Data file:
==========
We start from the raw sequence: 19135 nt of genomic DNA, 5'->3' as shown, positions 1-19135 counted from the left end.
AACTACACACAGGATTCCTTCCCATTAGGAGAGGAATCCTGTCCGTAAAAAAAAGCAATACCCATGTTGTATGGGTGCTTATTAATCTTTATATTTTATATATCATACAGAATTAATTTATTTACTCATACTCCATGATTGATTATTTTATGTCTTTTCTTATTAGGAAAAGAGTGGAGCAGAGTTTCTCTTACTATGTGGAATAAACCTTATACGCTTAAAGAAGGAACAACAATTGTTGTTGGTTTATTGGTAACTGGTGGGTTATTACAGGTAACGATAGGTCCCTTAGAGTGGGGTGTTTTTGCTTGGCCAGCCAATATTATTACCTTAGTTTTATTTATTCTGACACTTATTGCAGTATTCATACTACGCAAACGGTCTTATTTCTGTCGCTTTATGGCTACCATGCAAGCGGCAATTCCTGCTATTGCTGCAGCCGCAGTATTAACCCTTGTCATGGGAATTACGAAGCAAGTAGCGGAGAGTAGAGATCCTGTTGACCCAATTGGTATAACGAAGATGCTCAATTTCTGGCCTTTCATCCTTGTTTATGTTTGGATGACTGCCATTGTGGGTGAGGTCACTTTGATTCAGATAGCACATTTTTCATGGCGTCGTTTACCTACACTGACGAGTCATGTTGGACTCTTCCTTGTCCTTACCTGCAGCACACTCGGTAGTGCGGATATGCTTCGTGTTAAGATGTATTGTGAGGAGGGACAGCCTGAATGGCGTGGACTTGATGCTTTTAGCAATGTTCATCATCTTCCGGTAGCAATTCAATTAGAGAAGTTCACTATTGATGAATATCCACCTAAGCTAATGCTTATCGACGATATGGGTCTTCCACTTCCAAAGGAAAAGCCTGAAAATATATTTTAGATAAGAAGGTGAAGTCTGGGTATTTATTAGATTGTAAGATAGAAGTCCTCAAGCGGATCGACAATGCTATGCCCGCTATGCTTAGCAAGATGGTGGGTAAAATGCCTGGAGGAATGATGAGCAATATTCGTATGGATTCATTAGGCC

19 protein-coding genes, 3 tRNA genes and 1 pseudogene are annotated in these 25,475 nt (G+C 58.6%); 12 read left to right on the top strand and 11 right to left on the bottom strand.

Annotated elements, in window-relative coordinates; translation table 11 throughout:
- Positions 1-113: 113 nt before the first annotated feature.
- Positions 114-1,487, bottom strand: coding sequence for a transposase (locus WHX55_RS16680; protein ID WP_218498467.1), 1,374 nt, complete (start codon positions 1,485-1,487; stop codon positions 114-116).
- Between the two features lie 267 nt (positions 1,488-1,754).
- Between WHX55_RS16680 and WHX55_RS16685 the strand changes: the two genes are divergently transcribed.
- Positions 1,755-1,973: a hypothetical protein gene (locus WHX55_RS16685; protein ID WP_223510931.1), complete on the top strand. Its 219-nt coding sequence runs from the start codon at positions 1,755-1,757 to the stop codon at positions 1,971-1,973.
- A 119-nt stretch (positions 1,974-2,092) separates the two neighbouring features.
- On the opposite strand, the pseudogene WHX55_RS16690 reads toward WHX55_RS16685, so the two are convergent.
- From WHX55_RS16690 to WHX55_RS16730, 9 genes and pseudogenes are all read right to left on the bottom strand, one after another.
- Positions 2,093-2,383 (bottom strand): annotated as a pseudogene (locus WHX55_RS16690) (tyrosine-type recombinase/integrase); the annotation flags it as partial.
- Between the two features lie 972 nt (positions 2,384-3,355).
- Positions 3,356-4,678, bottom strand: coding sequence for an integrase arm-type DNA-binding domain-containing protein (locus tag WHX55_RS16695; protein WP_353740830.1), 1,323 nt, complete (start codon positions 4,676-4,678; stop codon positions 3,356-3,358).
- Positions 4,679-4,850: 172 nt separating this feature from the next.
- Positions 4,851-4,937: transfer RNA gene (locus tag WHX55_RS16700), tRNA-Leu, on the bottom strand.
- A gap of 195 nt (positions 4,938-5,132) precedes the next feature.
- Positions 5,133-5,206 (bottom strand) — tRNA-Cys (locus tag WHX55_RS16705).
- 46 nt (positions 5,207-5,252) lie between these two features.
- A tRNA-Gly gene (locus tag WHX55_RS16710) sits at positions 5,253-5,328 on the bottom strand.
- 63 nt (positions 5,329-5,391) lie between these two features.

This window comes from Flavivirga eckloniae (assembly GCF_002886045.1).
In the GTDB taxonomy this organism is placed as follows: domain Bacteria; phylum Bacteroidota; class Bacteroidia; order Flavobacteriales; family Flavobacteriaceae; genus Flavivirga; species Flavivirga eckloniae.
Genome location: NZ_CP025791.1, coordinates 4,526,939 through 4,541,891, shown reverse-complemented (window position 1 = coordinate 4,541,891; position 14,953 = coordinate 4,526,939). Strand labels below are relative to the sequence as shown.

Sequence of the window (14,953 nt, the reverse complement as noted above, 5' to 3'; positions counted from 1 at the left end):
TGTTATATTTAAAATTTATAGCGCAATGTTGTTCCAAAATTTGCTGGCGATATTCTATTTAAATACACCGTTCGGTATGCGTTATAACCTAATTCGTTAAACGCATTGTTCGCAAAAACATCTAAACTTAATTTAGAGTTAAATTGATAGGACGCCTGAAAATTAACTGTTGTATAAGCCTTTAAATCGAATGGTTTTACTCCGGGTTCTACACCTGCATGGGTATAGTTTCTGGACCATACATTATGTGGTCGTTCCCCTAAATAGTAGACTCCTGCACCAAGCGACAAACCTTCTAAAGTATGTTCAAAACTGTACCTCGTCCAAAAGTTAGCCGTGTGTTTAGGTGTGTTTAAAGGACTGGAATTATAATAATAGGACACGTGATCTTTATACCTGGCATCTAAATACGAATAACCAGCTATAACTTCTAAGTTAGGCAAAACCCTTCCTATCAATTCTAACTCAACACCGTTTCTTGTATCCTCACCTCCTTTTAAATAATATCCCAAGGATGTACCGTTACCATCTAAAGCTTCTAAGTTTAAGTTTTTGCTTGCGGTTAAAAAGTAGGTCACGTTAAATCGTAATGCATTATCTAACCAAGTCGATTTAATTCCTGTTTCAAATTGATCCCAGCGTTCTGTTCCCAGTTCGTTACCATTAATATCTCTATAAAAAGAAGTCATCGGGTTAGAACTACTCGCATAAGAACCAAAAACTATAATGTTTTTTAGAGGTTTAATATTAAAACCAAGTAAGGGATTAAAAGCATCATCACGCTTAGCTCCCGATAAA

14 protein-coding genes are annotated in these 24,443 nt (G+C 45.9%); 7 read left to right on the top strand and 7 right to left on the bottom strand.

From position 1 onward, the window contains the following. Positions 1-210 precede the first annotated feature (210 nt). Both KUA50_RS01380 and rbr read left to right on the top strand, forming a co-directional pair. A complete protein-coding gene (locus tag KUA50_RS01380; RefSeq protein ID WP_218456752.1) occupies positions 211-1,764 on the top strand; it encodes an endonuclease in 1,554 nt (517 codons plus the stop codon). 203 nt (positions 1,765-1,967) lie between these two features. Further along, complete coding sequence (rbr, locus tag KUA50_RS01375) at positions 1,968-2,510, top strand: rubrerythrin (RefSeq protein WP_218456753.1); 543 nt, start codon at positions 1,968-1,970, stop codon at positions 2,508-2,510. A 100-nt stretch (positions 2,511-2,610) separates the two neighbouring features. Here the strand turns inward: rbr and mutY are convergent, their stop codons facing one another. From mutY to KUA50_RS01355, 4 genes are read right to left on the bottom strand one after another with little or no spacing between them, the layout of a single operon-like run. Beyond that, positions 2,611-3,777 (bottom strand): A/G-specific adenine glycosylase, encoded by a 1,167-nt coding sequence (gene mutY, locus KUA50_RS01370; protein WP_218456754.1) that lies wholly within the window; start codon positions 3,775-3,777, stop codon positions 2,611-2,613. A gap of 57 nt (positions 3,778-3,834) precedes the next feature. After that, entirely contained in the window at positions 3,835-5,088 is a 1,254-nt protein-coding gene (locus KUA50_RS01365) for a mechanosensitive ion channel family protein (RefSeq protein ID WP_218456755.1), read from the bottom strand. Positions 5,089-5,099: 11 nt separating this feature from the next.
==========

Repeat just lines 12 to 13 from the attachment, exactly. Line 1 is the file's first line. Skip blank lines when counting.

- From WHX55_RS16690 to WHX55_RS16730, 9 genes and pseudogenes are all read right to left on the bottom strand, one after another.
- Positions 2,093-2,383 (bottom strand): annotated as a pseudogene (locus WHX55_RS16690) (tyrosine-type recombinase/integrase); the annotation flags it as partial.